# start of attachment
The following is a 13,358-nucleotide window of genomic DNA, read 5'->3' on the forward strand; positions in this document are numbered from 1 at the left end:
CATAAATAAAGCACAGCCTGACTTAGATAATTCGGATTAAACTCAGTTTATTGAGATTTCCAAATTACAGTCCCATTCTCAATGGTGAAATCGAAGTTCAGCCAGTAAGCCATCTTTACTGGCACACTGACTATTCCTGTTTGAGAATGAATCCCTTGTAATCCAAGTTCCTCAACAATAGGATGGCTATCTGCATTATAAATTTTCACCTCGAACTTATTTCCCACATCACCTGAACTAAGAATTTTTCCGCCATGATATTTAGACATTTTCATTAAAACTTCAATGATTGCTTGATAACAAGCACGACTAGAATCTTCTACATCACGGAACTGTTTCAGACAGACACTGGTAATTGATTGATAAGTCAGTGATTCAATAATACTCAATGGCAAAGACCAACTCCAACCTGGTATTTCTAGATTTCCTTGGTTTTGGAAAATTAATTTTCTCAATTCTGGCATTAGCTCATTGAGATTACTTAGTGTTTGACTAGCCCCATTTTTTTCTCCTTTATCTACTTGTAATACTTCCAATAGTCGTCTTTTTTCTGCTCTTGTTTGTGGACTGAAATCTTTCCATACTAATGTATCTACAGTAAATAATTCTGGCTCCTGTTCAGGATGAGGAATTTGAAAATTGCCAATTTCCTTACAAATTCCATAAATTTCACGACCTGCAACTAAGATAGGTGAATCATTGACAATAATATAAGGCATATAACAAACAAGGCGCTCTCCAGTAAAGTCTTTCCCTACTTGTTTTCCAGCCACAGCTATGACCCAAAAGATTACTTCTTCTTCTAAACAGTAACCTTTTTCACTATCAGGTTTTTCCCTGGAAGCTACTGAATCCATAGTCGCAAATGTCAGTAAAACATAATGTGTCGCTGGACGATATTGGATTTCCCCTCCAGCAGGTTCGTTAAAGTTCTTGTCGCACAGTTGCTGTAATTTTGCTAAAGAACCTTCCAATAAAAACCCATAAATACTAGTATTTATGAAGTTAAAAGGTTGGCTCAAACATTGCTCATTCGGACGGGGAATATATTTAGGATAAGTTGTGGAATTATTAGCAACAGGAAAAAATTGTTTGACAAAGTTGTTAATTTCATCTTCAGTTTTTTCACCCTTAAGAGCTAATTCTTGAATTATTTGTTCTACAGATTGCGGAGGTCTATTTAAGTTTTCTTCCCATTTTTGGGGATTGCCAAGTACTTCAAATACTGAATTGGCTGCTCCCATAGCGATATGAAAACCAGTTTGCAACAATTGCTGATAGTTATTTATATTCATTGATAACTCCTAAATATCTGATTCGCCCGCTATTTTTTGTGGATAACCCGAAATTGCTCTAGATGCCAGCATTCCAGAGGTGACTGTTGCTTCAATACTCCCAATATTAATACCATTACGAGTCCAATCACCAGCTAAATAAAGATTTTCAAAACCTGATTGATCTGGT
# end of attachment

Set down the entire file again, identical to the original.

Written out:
The following is a 13,358-nucleotide window of genomic DNA, read 5'->3' on the forward strand; positions in this document are numbered from 1 at the left end:
CATAAATAAAGCACAGCCTGACTTAGATAATTCGGATTAAACTCAGTTTATTGAGATTTCCAAATTACAGTCCCATTCTCAATGGTGAAATCGAAGTTCAGCCAGTAAGCCATCTTTACTGGCACACTGACTATTCCTGTTTGAGAATGAATCCCTTGTAATCCAAGTTCCTCAACAATAGGATGGCTATCTGCATTATAAATTTTCACCTCGAACTTATTTCCCACATCACCTGAACTAAGAATTTTTCCGCCATGATATTTAGACATTTTCATTAAAACTTCAATGATTGCTTGATAACAAGCACGACTAGAATCTTCTACATCACGGAACTGTTTCAGACAGACACTGGTAATTGATTGATAAGTCAGTGATTCAATAATACTCAATGGCAAAGACCAACTCCAACCTGGTATTTCTAGATTTCCTTGGTTTTGGAAAATTAATTTTCTCAATTCTGGCATTAGCTCATTGAGATTACTTAGTGTTTGACTAGCCCCATTTTTTTCTCCTTTATCTACTTGTAATACTTCCAATAGTCGTCTTTTTTCTGCTCTTGTTTGTGGACTGAAATCTTTCCATACTAATGTATCTACAGTAAATAATTCTGGCTCCTGTTCAGGATGAGGAATTTGAAAATTGCCAATTTCCTTACAAATTCCATAAATTTCACGACCTGCAACTAAGATAGGTGAATCATTGACAATAATATAAGGCATATAACAAACAAGGCGCTCTCCAGTAAAGTCTTTCCCTACTTGTTTTCCAGCCACAGCTATGACCCAAAAGATTACTTCTTCTTCTAAACAGTAACCTTTTTCACTATCAGGTTTTTCCCTGGAAGCTACTGAATCCATAGTCGCAAATGTCAGTAAAACATAATGTGTCGCTGGACGATATTGGATTTCCCCTCCAGCAGGTTCGTTAAAGTTCTTGTCGCACAGTTGCTGTAATTTTGCTAAAGAACCTTCCAATAAAAACCCATAAATACTAGTATTTATGAAGTTAAAAGGTTGGCTCAAACATTGCTCATTCGGACGGGGAATATATTTAGGATAAGTTGTGGAATTATTAGCAACAGGAAAAAATTGTTTGACAAAGTTGTTAATTTCATCTTCAGTTTTTTCACCCTTAAGAGCTAATTCTTGAATTATTTGTTCTACAGATTGCGGAGGTCTATTTAAGTTTTCTTCCCATTTTTGGGGATTGCCAAGTACTTCAAATACTGAATTGGCTGCTCCCATAGCGATATGAAAACCAGTTTGCAACAATTGCTGATAGTTATTTATATTCATTGATAACTCCTAAATATCTGATTCGCCCGCTATTTTTTGTGGATAACCCGAAATTGCTCTAGATGCCAGCATTCCAGAGGTGACTGTTGCTTCAATACTCCCAATATTAATACCATTACGAGTCCAATCACCAGCTAAATAAAGATTTTCAAAACCTGATTGATCTGGT